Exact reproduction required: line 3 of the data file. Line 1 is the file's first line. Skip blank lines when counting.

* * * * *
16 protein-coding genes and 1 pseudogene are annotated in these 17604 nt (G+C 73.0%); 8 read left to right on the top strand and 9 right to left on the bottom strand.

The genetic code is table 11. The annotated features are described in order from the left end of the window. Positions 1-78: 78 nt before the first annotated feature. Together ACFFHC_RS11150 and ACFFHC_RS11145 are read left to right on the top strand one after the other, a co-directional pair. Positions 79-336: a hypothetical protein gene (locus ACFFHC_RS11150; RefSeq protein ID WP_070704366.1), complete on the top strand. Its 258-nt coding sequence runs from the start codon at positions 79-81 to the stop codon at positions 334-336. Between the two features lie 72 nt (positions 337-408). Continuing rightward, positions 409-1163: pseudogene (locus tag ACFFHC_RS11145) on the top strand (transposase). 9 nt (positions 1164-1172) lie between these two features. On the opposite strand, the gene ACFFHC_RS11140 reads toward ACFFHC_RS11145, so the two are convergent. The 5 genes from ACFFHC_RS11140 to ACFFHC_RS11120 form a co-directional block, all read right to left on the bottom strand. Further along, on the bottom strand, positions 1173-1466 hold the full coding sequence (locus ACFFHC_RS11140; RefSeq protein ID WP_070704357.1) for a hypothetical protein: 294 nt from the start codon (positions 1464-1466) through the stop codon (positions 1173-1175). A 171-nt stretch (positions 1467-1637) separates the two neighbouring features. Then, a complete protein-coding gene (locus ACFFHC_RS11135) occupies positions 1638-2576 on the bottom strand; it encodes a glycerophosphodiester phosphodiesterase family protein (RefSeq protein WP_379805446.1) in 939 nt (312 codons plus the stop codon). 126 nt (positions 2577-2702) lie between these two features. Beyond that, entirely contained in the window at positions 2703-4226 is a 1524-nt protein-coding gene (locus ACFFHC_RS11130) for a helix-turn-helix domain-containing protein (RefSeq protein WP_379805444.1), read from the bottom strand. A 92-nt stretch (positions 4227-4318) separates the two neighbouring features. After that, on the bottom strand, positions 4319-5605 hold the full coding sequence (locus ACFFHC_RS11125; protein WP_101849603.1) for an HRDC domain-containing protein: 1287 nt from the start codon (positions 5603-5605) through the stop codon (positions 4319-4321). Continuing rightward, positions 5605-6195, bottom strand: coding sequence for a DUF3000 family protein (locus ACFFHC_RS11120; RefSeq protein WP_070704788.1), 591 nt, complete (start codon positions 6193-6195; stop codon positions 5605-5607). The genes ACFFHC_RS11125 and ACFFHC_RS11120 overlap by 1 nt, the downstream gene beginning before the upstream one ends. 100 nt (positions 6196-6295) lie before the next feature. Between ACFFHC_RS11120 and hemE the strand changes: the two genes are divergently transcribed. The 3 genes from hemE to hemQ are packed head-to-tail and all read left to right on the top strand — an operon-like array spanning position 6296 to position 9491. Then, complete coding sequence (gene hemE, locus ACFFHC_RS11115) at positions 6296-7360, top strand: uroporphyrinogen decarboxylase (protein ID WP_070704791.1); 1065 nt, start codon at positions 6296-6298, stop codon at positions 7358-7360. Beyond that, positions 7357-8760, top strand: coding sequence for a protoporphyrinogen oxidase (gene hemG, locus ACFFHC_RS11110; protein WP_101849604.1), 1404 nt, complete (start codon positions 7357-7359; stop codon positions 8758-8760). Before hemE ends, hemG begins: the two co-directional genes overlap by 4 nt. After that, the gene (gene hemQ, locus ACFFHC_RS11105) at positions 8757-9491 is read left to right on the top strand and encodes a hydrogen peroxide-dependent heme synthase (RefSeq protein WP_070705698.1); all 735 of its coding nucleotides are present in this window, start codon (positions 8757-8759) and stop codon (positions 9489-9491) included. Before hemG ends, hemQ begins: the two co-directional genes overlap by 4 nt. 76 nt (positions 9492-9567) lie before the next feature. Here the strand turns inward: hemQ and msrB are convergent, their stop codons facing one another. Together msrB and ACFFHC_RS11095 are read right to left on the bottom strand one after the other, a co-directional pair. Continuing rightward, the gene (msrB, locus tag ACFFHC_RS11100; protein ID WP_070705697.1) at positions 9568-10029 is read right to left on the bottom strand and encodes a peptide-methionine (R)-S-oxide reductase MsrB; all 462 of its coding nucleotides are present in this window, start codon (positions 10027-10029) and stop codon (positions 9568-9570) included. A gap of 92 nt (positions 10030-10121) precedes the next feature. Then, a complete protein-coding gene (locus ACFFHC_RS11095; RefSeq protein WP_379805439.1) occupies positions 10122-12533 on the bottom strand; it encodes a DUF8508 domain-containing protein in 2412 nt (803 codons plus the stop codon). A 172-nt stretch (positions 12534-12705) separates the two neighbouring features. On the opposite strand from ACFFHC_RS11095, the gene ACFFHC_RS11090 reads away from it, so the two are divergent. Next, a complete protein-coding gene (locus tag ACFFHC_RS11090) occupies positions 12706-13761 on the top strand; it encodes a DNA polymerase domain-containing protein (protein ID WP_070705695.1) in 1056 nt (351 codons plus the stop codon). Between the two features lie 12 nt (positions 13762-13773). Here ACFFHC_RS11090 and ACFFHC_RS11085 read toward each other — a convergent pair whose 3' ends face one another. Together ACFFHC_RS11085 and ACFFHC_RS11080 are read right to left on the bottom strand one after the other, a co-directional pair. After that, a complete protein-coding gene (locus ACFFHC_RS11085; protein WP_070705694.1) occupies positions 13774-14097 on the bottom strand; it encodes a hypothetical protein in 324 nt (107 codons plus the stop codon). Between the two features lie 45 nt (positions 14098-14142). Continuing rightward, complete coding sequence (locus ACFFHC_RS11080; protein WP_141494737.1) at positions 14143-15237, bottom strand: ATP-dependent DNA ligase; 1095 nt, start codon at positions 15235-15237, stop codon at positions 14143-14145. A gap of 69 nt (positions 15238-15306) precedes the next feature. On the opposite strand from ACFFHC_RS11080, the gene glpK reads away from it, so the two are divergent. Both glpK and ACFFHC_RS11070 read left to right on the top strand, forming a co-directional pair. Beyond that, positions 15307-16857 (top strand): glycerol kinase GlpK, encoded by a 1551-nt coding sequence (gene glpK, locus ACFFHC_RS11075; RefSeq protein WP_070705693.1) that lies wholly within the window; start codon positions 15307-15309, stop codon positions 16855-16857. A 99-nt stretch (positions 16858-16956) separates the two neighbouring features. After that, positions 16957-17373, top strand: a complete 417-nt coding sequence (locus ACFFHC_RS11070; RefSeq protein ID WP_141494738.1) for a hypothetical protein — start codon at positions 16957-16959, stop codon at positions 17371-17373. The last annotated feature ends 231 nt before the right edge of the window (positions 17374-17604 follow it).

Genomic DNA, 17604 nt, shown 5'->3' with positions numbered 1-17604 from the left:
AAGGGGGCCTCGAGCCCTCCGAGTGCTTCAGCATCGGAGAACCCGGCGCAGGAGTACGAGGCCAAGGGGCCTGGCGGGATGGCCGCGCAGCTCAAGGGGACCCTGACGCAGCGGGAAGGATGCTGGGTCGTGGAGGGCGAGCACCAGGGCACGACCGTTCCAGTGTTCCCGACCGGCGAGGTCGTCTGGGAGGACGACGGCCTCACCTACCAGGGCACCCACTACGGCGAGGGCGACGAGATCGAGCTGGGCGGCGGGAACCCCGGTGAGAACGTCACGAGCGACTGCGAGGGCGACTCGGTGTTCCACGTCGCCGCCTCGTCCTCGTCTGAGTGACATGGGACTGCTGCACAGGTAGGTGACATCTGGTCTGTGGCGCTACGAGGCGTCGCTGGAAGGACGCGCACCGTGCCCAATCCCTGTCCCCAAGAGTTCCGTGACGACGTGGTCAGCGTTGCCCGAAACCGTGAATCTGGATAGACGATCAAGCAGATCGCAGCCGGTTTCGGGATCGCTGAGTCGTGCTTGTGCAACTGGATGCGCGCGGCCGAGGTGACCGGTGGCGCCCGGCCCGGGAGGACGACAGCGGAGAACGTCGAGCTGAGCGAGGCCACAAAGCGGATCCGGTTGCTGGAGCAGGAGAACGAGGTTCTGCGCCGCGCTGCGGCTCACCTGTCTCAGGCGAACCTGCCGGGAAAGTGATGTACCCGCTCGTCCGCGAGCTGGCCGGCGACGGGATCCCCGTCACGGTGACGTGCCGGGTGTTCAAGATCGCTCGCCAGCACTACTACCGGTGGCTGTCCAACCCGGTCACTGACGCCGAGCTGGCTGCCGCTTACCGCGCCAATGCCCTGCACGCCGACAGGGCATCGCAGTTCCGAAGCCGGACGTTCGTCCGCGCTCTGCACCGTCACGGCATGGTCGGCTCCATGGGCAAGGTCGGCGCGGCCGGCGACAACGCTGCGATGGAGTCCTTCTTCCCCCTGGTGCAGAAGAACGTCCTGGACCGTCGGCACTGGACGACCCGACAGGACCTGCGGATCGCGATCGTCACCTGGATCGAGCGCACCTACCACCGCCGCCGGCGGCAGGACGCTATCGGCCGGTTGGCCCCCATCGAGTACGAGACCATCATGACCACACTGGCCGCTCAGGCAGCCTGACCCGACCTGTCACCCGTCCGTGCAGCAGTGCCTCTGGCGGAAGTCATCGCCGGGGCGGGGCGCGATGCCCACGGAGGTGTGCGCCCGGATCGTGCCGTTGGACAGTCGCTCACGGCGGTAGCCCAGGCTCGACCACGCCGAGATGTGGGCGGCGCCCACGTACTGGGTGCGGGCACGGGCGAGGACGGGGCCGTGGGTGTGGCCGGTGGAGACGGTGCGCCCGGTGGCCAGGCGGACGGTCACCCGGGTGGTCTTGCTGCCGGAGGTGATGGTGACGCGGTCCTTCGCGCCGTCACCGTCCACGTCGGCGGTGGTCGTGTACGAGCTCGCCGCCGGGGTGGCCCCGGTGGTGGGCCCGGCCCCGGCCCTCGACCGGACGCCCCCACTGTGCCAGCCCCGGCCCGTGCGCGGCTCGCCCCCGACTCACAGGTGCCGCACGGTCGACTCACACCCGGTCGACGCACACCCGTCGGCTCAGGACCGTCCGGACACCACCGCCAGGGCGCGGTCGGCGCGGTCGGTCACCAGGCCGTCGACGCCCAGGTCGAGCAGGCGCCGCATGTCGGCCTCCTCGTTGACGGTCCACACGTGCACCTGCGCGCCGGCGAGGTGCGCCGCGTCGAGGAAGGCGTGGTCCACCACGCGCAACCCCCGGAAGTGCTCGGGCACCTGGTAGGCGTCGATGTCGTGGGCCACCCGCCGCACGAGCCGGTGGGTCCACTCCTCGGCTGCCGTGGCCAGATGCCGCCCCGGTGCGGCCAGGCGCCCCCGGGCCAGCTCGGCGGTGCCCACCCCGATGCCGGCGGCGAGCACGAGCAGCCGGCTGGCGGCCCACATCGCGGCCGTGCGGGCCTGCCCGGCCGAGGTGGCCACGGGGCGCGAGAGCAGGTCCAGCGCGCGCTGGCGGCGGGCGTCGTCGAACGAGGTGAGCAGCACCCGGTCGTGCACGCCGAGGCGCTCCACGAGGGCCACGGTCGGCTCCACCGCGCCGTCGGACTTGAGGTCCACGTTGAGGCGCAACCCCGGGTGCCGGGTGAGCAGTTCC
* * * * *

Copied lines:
Genomic DNA, 17604 nt, shown 5'->3' with positions numbered 1-17604 from the left: